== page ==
It can be done, you know, direct transfusion, my artery to his vein, carefully from my artery in my wrist, what’s called the radial, to a vein in his arm. I suppose it was physical, very medical and all of that, but if metaphysics is a guide to morals my good sense tells me there was also something spiritual and this a year or so before my having read Kant’s “Metaphysics of Morals.”
And even then, well, even then so much gets lost in the language what with words likes “supererogatory.” It’s awkward, you see: One cannot say that there is a moral obligation for healthy people to give parts of their bodies to the sick. If so, well, imagine the world in which we live in which sick people would own a right to the parts of healthy people’s bodies and could do what was necessary to enforce that right. Hypothetical, I know.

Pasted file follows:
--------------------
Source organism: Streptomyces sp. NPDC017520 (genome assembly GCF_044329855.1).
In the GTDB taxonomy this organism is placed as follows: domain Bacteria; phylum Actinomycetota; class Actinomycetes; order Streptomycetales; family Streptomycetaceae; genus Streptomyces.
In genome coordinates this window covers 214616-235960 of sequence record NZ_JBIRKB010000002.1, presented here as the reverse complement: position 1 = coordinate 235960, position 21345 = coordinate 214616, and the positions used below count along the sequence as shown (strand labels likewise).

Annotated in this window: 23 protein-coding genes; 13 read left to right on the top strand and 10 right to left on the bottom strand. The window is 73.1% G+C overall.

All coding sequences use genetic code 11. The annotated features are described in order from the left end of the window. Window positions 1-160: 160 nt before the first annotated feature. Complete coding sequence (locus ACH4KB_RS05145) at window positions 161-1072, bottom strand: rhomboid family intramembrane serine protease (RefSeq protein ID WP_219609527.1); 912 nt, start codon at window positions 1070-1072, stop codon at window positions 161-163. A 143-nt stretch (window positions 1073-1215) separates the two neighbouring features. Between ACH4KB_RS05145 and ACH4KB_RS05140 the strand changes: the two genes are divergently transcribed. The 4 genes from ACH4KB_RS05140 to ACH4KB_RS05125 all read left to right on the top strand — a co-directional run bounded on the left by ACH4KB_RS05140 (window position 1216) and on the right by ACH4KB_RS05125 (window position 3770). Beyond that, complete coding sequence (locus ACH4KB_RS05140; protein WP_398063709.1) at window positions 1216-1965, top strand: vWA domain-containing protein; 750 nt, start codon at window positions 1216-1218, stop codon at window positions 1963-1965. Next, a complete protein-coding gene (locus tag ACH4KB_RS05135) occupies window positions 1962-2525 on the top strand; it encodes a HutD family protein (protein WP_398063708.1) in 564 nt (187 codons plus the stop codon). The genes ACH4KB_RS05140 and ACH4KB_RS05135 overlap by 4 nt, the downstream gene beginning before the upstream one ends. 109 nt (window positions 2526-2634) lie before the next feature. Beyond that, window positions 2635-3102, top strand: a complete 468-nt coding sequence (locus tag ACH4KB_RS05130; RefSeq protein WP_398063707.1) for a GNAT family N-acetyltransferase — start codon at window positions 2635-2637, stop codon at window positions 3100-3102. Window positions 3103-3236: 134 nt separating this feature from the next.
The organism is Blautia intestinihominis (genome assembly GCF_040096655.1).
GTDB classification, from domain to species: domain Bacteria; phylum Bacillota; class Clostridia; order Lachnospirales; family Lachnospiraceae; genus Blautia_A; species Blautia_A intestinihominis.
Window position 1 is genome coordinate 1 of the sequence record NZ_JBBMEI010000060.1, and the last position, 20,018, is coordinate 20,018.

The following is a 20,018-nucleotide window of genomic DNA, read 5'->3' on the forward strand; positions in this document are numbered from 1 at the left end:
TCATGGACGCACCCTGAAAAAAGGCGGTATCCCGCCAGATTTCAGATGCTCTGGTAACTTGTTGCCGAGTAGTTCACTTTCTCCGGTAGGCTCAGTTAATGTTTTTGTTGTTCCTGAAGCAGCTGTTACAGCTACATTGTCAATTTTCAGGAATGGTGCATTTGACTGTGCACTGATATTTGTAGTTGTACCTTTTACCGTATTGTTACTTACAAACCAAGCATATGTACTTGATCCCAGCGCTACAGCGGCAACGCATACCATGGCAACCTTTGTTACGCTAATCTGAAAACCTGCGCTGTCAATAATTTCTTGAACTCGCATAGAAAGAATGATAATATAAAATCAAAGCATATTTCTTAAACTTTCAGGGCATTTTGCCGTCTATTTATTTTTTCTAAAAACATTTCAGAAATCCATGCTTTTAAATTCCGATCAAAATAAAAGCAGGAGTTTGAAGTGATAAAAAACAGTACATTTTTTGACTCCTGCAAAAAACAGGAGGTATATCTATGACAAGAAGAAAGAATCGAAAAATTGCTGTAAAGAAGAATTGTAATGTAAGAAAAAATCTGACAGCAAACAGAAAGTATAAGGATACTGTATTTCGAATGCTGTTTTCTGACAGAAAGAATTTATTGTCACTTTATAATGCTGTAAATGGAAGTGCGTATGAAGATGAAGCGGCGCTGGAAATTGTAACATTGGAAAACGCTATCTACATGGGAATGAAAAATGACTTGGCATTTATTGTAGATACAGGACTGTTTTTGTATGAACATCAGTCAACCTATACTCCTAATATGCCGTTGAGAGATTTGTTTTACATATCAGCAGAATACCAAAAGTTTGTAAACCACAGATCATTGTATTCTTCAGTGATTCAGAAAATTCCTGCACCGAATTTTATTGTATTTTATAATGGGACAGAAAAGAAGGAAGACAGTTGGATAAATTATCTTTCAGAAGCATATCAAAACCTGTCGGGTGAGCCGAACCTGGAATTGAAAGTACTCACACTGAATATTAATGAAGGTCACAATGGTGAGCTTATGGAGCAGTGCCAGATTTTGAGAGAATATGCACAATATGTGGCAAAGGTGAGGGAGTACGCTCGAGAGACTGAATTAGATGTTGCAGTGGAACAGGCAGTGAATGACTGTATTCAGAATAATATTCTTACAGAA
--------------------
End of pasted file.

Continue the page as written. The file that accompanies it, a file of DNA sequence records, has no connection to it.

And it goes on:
But blood is not a kidney, or a part of one’s liver, which can regenerate if I understand the issue. And if someone asked me if I had a moral obligation to my old father I would surely say “yes,” but I don’t know if I could itemize the reasons for the choice and the obligation. I can, though, recite it this way:
And his color came back, the white changing and then his eyes came awake and opened. Outside it was Minnesota winter and the night was cold and brittle, but inside that little hospital room something was happening, ephemeral, one of those things one never should give up or forget for any reason. I could not have explained it then and even now think of it only as a certain kind of celebration that allowed me and my old father to step out of time for a short while and be safe with one another, alone in that hospital room. It was as if some kind of life-giving pressure was flowing from my artery into his vein, pushing, shoving, demanding that he come back from where-ever his spirit was traveling, coming back.